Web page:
Sept.29 (McLaren) Last week we were pleased to announce plans for two new facilities – the McLaren GSK Centre for Applied Performance, which is a development of a hitherto undeveloped wing of our existing headquarters, and the McLaren Applied Technology Centre, which will be an entirely new building located on adjacent land. Although they have similar names, and both will share a remit as learning centres for our Partners as well as local schools and colleges, they will serve different aspects of the McLaren Group business.
Why here? Why now? Well, McLaren is growing, which is good news for the UK economy as a whole as well as for the local area, in which we are the largest employer. Like our executive chairman, Ron Dennis CBE, the McLaren Group and McLaren Automotive were born and bred around Woking, and it is a cornerstone of our Corporate and Social Responsibility policy that we continue to be a benefit to the local community – both in terms of the economy and in terms of the environment. Our plans will create hundreds of new jobs in the region, both on-site and indirectly through related manufacturing, suppliers and clients. Retail spending in the region should benefit, too.
As part of our recently announced strategic partnership with GlaxoSmithKline (GSK), one of the world’s leading pharmaceutical corporations, the McLaren GSK Centre for Applied Performance will be a development of the existing McLaren Technology Centre (MTC), our state-of-the-art HQ designed by Foster + Partners. Scheduled to open in 2013, it will provide a learning hub in which employees of both organisations will be able to share knowledge and technology and collaborate on new ideas, fuelled by our mutual values of performance and innovation. The McLaren GSK Centre for Applied Performance will also be open to other McLaren Group partners and local education institutions, for whom it will provide a rich experience in the increasingly vital fields of science and engineering.
McLaren Applied Technologies is one of the fastest-growing parts of the McLaren Group, channelling our race-bred expertise in materials science, simulation and data processing into a diverse portfolio of new projects outside the realms of motorsport. It’s an exciting, creative and dynamic company, championing innovation and sophisticated design. For example, our core race-bred technologies are now reducing emissions and cutting delays at London Heathrow airport by optimising the flow of aircraft ground traffic (ie, taxi-ing), and our collaboration with the leading bicycle manufacturer Specialized helped Mark Cavendish take the coveted green jersey at this year’s Tour de France, and take outright victory spoils in the road race world championship in Copenhagen on Sunday.
To provide McLaren Applied Technologies with additional capacity for its future growth we plan to build the all-new McLaren Applied Technology Centre on newly acquired land alongside our existing campus. Although McLaren has a proven track record in integrating award-winning industrial architecture sympathetically within green belt and brown field land, we recognise that any new development requires an especially sensitive approach.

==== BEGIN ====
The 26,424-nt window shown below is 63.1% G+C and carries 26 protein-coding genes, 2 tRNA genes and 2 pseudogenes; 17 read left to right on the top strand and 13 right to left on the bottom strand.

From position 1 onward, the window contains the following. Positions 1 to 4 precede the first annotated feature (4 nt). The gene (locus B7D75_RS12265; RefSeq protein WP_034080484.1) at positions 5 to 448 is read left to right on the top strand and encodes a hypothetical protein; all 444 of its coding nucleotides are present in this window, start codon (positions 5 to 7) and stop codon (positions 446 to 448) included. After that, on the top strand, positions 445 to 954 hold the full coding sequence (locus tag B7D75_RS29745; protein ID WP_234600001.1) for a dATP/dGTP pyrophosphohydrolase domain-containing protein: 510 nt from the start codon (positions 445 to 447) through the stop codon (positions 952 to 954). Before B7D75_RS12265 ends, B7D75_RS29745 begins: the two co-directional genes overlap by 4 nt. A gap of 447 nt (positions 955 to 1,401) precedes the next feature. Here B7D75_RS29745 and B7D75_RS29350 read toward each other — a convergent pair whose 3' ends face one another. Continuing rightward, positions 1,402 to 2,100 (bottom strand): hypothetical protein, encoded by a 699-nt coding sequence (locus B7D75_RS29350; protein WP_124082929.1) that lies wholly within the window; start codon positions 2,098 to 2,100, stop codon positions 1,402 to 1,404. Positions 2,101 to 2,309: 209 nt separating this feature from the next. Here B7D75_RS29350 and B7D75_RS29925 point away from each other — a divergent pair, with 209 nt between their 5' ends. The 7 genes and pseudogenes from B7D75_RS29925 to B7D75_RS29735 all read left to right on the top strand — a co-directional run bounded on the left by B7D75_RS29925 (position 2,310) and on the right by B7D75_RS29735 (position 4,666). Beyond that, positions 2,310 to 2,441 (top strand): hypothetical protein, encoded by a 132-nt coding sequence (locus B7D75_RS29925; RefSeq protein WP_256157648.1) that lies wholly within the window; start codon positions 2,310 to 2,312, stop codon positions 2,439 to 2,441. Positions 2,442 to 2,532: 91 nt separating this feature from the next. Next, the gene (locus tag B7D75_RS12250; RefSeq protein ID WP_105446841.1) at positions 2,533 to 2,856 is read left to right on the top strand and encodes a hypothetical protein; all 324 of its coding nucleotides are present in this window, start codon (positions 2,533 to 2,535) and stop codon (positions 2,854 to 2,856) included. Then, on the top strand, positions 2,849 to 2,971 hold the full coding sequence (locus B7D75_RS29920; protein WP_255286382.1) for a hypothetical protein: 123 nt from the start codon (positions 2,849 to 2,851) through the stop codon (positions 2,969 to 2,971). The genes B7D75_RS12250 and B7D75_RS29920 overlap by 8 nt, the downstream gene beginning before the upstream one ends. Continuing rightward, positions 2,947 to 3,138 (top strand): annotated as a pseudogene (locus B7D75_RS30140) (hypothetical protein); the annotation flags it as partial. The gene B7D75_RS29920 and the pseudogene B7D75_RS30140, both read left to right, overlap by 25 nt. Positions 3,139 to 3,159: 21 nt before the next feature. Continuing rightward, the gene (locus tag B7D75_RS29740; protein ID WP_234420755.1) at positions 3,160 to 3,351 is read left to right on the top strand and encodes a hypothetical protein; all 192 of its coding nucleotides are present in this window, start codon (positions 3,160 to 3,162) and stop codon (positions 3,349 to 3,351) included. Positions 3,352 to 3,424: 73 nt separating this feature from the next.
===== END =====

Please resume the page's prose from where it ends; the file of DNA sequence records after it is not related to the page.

Working with the award-winning planning consultancy Terence O’Rourke, and liaising closely from the very beginning with organisations such as the Environment Agency, Natural England, the Energy Centre for Sustainable Communities (ECSC), and the county highway authority, we have arrived at a landscape-led master plan that incorporates ecology lakes and extensive areas of new tree planting. An outline planning application has been submitted to Woking Borough Council and an exhibition of the proposals will be held at the Lightbox in the town centre early in October, where we welcome feedback from the public.
In building the McLaren Technology Centre and McLaren Production Centre (MPC) we aimed not only to meet, but also to exceed existing standards. From the initial designs through to the construction process, we worked with our Partners and local stakeholders to deliver innovative solutions – from the freshwater lake that regulates the MTC’s cooling systems to the recyclable Qbiss steel cladding of the MPC. We focused tightly on the details – for instance, all 180,000 cubic meters of soil excavated during the construction of the MPC was retained on site and then re-used during landscaping, cutting out 25,000 lorry movements and negating the possibility of invasive plant species being introduced to the area. The result is a building large enough to accommodate three jumbo jets but which is barely visible to passing traffic.
In the coming decades, science and technology will be the key to the UK’s competitiveness on the global stage, which is why the 60,000-square-metre McLaren Applied Technology Centre will incorporate areas dedicated to education and training. Where better for the next generation of engineering talent to learn their trade than at the cutting edge of technology, where racing success is translated into business wins?
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